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TOKYO, JAPAN – July 1, 2013 – With the help of MANGA REBORN, Sato Shuho has published his autobiographical novel “Manga Poverty” on iTunes, Amazon, and Smashwords. soft feel iphone 8 case iphone 7 case ultra slim personallsed iphone 6 case iphone 6 plus cases with stand iphone 6 ted baker mirror case jet black iphone 6 case penguin iphone 8 case iphone 7 phone cases see through iphone 8 case ted baker pink red apple iphone 7 plus case iphone 8 plus head case burgundy iphone 8 case iphone 6 charger case 10000mah iphone 8 snow white case star wars phone case iphone x iphone 7 4 7 case iphone 8 blossom case iphone plus 7 case iphone 7 plus glitter case purple iphone 8 case tough armor full protection iphone 6 plus case apple iphone 6 silicone case black iphone 7 plus case mickey selfie phone case light iphone 6 plus iphone 7 phone cases man utd You can purchase one from the link on the sidebar. iphone 7 phone cases carbon silicone iphone 7 case yellow iphone 8 white marble hard case iphone 8 mint green case off white iphone 8 plus case iphone 6 plus case with charger iphone 7 black case iphone 7 phone case hard red silicon iphone 6 case led light phone case iphone 7 back and front case for iphone 6 iphone 6 case buddha team 10 phone case iphone 6 lol iphone 6 case iphone 7 plus speigen case igrelem iphone 6 plus case iphone 7 case mercedes iphone 7 minnie mouse phone case hard back case iphone 6 iphone 7 plus case grey tech 21 cases iphone 8 plus iphone 6 case solid colour iphone 7 plus phone protector case iphone 8 plus skin case peach emoji phone case iphone 6 ringke case iphone 7 kantas iphone 7 cases iphone 8 case cartoon This novel details his struggle with ruthless Japanese publishers and discusses the problems Japan’s manga and publishing industries are facing. iphone 8 thin leather case iphone 7 plus phone case marble initials iphone 6 plus case blue silicone iphone 8 snoopy case iphone 6 card holder case leather iphone 7 phone cases apple logo 360 iphone 6 case red iphone 7 plus phone cases iphone 7 phone cases orange shock case iphone 7 iphone 6 transparent case with pattern iphone 7 phone case lips boys phone cases iphone 7 snugg iphone case 7 plus iphone 7 case starwars rugged case iphone 6 iphone 8 phone case with ring holder matching iphone 7 cases hard iphone 7 plus case cute protective iphone 8 plus case full case for iphone 8 plus iphone x grila case iphone 7 phone case harris tweed iphone 8 charger case lensun iphone 6 case tumblr phone case iphone 6 iphone 6 genuine apple case All versions of the e-book are available for $2.99. iphone 6 case personalised katie iphone 8 plus silver phone case iphone 7 case heavy duty iphone 7 construction case cow iphone 7 case iphone 8 plus michael kors case iphone 7 phone case card holder avocado iphone 6 case real leather case for iphone 7 apple iphone 7 case yellow iphone 8 case slim armor cs iphone 6 plus case leather sunflower iphone 6 case banana leaf iphone 8 case head case designs 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case initial iphone 8 case iphone 8 charger case mophie   In conjunction with the e-book release, this blog (Sato Shuho’s official English blog) is also open for free viewing. ravenclaw iphone 6 case iphone 6 plus jet black case iphone 7 cases lv punisher iphone 8 case lemon iphone 7 case iphone 6 case prime pig phone case iphone 6 iphone 6 case minecraft leather iphone 6 card case iphone x skin case iphone 8 plus cases and covers iphone 7 plus stranger things case iphone 7 iphone 8 case lermx case silicone iphone 6 plus camera iphone x case sparkly unicorn iphone 7 case iphone x case purse fortnite phone case iphone 6 peter pan iphone 7 plus case iphone 7 pretty case iphone 8 case kate harry potter cases iphone 6 iphone 6 se case rose gold marble cases iphone 7 iphone 8 cases transparent iphone 6 case harry potter iphone 7 case silicone west ham iphone 6 case It will be updated every Monday and Wednesday with anecdotes about Sato’s rise as a manga artist, as well as his philosophies on art, panel composition, and story composition for manga. griffin iphone x case iphone 7 plus case spiegen antigravity phone case for iphone 6 iphone 6 rainbow case iphone 6 case otterbox defender iphone 6 graffiti case iphone 6 case detachable iron man iphone 6 case anti gravity case iphone 8 plus surphy iphone 7 plus case iphone 6 case yoga bape iphone 6 case prime iphone 6 plus case silicone dolphin apple iphone leather case 7 rick and morty phone case iphone 8 plus iphone 7 full body case for girls iphone 6 case tinted iphone 7 plus case ted baker 8 plus case iphone disney 360 iphone 6 plus case iphone 8 pluse slim case iphone 8 plus case poetic iphone 6 plus water glitter case fnaf iphone 6 case uag case iphone 8 plus selfie phone case light iphone 6   Manga Reborn hopes that these releases will connect more overseas manga fans with Japanese artists, and help them learn about the current state of manga culture. personalised case iphone 8 plus thin fit iphone 6 plus case iphone 8 light up case iphone x case spigen r just iphone 8 plus case iphone 7 plus case see through iphone 6 plus led case case iphone 7 plus marble iphone 8 plus phone cases dogs camo phone case iphone 7 plus iphone 7 riverdale case gold iphone 8 cases rhinestone protective case for iphone 8 plus ariel iphone 6 case lumee case iphone 7 plus gold case iphone 6 plus ultra slim iphone 6 plus case shockproof case for iphone 7 plus iphone 8 wireless charger case iphone 6 case grey marble marilyn monroe iphone 8 plus case striped iphone 7 plus case eco phone case iphone 8 iphone 8 case flower mont blanc iphone 7 plus case navy blue iphone 6 case iphone 8 water case     about_img2   ABOUT MANGA REBORN: MANGA REBORN was developed as a response to the fact that there is only a small amount of very popular manga being spread out to the world from Japan.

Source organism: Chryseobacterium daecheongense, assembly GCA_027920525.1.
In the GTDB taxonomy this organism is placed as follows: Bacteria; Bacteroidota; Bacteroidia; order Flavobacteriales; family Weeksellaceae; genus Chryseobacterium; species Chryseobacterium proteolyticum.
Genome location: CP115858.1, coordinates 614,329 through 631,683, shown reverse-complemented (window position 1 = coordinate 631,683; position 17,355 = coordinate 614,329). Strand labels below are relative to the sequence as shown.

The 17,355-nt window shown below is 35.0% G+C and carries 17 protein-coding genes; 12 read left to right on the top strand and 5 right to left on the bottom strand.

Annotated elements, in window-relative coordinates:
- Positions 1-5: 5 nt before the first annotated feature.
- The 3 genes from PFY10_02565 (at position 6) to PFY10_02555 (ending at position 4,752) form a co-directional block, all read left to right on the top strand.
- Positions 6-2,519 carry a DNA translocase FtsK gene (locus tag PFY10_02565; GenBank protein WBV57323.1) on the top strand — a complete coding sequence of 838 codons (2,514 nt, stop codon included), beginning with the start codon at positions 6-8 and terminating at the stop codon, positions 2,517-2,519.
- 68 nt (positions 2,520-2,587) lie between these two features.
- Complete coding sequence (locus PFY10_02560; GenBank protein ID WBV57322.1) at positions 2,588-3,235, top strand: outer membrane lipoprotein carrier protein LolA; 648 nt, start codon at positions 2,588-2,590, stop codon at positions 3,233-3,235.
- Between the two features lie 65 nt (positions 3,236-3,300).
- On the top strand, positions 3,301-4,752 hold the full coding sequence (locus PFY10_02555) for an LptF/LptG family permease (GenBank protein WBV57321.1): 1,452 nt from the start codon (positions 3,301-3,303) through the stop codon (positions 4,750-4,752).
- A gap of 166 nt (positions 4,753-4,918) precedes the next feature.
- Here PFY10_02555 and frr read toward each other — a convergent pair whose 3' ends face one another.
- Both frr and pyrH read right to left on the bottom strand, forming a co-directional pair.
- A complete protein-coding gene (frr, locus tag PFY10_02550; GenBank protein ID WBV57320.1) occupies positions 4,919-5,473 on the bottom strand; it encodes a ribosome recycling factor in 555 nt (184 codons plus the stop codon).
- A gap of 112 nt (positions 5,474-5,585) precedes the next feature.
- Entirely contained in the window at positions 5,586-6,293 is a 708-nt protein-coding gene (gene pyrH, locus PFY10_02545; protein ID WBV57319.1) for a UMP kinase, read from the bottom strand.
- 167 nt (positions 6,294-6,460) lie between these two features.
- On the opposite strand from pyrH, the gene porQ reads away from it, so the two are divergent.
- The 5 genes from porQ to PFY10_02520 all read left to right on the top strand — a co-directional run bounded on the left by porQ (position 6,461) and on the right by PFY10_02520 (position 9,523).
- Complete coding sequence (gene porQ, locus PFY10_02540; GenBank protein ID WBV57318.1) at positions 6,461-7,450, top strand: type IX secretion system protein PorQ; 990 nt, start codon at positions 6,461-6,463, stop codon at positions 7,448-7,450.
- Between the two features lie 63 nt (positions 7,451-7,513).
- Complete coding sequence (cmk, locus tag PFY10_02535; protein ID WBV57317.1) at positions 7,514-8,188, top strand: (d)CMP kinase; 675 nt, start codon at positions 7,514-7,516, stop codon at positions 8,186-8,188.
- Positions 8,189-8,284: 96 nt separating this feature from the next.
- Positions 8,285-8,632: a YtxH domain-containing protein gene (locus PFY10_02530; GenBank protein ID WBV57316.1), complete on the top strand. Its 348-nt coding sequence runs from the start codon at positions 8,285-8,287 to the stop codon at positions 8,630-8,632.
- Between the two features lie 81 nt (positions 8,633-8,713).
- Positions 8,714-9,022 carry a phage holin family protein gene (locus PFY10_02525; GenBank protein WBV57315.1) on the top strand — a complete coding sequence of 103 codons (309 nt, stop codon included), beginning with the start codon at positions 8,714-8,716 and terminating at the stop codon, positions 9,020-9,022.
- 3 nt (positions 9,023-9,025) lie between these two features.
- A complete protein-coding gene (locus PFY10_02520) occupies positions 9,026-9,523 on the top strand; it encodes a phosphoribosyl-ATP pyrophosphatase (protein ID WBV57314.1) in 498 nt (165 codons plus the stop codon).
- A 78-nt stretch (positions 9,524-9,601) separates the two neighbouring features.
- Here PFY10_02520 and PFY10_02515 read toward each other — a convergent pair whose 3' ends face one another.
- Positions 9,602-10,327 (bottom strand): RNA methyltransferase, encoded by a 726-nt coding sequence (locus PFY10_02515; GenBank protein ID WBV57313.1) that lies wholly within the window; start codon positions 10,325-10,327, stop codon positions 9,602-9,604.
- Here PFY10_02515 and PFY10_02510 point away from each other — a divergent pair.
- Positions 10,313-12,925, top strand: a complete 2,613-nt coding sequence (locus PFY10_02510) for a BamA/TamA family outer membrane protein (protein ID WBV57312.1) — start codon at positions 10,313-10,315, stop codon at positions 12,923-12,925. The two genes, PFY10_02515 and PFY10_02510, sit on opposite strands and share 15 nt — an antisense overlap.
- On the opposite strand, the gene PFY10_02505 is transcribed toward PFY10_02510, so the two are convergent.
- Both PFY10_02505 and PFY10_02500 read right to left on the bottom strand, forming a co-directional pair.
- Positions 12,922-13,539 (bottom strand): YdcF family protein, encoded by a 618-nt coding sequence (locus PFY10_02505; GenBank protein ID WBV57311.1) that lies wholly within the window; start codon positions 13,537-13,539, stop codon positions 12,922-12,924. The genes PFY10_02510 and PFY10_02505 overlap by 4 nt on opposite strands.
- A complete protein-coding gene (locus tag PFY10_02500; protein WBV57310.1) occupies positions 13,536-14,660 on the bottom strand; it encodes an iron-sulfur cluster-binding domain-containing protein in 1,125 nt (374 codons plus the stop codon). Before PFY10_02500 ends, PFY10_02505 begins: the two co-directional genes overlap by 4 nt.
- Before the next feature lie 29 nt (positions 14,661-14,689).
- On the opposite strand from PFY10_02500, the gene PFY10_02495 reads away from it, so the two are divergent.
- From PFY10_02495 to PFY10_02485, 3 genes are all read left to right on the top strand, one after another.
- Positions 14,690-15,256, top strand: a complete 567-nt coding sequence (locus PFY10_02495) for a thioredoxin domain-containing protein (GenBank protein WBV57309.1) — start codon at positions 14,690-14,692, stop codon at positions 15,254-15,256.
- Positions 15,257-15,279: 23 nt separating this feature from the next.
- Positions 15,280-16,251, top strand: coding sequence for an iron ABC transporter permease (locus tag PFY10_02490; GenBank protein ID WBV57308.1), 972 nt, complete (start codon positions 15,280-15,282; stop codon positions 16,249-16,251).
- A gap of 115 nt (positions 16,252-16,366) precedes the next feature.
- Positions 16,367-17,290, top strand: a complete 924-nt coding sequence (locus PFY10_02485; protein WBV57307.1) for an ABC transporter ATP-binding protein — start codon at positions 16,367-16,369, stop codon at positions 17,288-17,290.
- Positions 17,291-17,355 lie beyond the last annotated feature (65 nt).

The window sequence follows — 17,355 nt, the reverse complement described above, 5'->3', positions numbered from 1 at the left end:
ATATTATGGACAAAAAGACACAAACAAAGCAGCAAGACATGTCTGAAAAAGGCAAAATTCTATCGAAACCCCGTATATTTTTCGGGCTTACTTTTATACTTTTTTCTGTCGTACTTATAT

Sato’s Road to Manga #14